Is My Car Smarter Than I Am?

Robotic car from Tokyo start-up ZMP.

With all the high tech gizmos and gadgets added to cars every year; GPS, electronic ignition, automatic stability control, etc., it might cause some of us to wonder if our cars are smarter than we are. The short answer is not yet, but they’re working on it.

Granted, we haven’t quite reached the point where you can hop into a robocar, like the taxi in Total Recall, tell it your destination, and then sit back and enjoy a nice nap or lose yourself in the newest ebook while the car’s AI does all the work, but scientists and engineers are

Johnny Cab from Total Recall (1990)

constantly upgrading and adding to the computer controlled systems in our

family vehicles. That day may come sooner than you think.

The average car already has more computing power than the Apollo rockets. It isn’t just a single computer. It’s more like 20 or 30, controlling almost every aspect of the car’s operations, from how much fuel to inject when you step on the gas to the safest way to stop when you hit the brakes. Engine temperature, fuel efficiency, traction control, exhaust, even the radio and air conditioning are optimized by computers to improve the car’s performance. Driving is rapidly being transformed from a tedious chore to the ultimate mobile app.

It’s not that the car is smarter than you, but it is better at many of the tasks that are critically important for driving. Between 30,000 and 40,000 people are killed every year in auto accidents, and we’re usually the cause. Humans are the weakest link. According to some estimates, 93% of all accidents are caused by driver error. It’s not that we’re incompetent, most of us any way. It’s that we’re distracted. We talk on the cell phone, text, eat, put on make-up all while trying to drive. Instead of giving our full attention to the road and its hazards, we’re worrying about picking up our kids or what to say in that big meeting. On top of that, we tend to do stupid things like speed or get behind the wheel after having a few drinks or when we’re sleepy.

Computers never have to worry about any of that. They never get tired or hungry or distracted or drunk. They don’t even blink. Their reaction time is also incredibly faster. In order to react to something, like a stopped car or a child dashing into the street, a message has to travel from our eyes to our brain. There it gets processed and a response gets sent to the muscles in our hands and feet. All of these messages travel across our nerves at about 200 mph. That sounds pretty fast until you compare it to a computer, whose messages are literally transmitted at the speed of light.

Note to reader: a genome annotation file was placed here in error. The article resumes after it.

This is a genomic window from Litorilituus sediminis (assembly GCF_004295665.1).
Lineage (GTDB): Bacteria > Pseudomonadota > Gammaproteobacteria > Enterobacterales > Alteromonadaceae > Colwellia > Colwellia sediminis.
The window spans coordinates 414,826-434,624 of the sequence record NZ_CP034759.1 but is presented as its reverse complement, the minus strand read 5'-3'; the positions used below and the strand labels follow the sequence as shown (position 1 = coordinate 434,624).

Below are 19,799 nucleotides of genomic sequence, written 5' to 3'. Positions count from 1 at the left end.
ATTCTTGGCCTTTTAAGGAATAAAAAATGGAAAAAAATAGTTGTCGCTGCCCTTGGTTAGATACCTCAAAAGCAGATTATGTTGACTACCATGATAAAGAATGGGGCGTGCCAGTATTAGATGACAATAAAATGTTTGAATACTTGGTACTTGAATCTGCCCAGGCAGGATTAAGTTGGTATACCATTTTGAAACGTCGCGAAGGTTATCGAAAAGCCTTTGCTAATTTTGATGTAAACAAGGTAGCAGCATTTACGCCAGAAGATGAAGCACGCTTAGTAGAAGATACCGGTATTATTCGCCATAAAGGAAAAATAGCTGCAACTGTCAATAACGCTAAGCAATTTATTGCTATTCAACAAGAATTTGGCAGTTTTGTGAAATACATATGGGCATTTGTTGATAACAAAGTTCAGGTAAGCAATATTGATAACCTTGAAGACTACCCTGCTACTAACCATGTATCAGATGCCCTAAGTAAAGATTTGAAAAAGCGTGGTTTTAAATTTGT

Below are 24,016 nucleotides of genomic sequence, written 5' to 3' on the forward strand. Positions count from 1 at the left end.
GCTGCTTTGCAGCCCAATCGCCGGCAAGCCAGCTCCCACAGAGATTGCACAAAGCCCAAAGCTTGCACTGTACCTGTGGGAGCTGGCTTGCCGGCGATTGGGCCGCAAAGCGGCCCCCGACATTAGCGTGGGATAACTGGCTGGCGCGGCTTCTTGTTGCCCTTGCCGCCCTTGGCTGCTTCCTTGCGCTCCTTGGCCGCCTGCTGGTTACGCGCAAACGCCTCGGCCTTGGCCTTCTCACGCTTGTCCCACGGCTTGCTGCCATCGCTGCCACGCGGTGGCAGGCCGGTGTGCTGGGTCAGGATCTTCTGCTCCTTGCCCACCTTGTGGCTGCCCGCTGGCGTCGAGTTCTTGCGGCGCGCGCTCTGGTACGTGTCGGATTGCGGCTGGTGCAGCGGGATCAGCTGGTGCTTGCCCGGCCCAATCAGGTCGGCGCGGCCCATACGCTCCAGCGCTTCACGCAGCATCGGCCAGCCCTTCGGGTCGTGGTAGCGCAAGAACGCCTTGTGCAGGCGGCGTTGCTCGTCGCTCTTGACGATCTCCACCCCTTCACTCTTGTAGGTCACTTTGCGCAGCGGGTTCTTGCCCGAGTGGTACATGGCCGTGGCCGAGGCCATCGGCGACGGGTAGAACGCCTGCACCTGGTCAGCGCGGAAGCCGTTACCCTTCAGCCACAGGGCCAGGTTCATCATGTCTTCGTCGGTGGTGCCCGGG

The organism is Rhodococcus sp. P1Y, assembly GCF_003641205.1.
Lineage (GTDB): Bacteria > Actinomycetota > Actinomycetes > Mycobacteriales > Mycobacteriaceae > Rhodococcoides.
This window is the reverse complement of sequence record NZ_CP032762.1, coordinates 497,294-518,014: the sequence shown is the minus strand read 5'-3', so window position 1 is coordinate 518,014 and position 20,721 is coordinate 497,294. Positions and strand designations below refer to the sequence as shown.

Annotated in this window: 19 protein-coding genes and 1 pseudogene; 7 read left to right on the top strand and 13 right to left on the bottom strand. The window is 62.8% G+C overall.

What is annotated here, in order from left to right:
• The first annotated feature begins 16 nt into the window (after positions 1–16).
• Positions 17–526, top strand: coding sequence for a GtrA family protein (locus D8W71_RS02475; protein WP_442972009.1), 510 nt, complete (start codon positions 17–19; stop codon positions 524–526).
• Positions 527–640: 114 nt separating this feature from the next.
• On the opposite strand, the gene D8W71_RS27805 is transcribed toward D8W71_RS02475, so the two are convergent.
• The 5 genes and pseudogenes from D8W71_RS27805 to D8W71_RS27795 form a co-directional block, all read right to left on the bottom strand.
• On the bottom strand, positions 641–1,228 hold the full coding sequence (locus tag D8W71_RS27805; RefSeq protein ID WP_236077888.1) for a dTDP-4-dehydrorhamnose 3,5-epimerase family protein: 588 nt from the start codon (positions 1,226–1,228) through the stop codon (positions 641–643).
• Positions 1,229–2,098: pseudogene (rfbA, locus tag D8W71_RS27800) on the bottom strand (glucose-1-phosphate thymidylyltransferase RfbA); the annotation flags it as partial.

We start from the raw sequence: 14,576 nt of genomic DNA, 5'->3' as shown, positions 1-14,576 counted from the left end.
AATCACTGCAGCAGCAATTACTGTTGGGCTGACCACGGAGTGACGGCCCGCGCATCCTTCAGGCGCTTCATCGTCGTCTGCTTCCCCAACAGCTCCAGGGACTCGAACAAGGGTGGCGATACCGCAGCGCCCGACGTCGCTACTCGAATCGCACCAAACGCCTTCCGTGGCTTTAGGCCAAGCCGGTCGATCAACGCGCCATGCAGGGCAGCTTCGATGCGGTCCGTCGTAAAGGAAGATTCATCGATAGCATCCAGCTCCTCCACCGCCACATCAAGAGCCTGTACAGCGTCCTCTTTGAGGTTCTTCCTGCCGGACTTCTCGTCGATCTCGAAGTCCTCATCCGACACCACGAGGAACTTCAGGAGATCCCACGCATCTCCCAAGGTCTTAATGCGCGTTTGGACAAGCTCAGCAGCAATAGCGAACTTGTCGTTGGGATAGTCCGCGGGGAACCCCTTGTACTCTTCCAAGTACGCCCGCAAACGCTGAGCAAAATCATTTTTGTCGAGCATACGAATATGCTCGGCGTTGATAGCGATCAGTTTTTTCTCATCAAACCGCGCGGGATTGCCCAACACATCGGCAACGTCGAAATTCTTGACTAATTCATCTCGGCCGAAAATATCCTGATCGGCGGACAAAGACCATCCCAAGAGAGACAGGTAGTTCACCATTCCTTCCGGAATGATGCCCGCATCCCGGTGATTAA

The Defense Advanced Research Administration (DARPA), the folks who brought you the internet, put the concept of autonomous cars to the test. In 2004, they sponsored the Grand Challenge for driverless cars. The contestants had to design and build a car that could drive itself through a rugged 150 mile course in the Mojave desert. The prize was $1 million. 21 teams qualified. None of them managed to cross the finish line. Undeterred, a second Grand Challenge was held in 2005. This time 5 cars completed the course. The team from Stanford University and their modified Volkswagon diesel Touareg named Stanley took home the prize money.

Stanford University autonomous car

Having shown that a car could navigate through a desert course, the DARPA folks decided to push the envelope a little farther in 2007 by sponsoring an Urban Challenge. Contestants’ cars had to navigate a 60 mile course set up at the now-closed George Air Force Base in Southern California. Along the way, they had to contend with obstacles including other cars, merge into traffic and complete the course in less than 6 hours. The winner was a Chevy Tahoe named Boss, built by Tartan Racing. Stanford University and their Volkswagen Passat named Junior had to settle for 2nd place.

With the success of the DARPA competitions, several car makers, including Toyota, BMW and Volkswagen have unveiled autonomous prototypes capable of navigating, staying in lanes, merging into highway traffic and even parallel parking without the aid of a human driver.

Google’s autonomous modified Prius.

Google is getting in on the action too. In May of 2012, the Nevada Department of Motor Vehicles approved Google’s application to test an autonomous car on Nevada roads. They stipulated that the car must carry a $1 million bond and have two people in the car at all times, including one behind the wheel who can take control in an emergency, but it’s a start. So, while we’re not quite at the point where everyone has an autonomous automobile yet, that’s the direction we’re headed.  Once more around the park HAL.

Google’s autonomous modified Prius.

One thought on “Is My Car Smarter Than I Am?

  1. Pingback: Robocars - Autonomous Drive, Self-driving, Driver-less cars - Page 2 - London Fixed-gear and Single-speed

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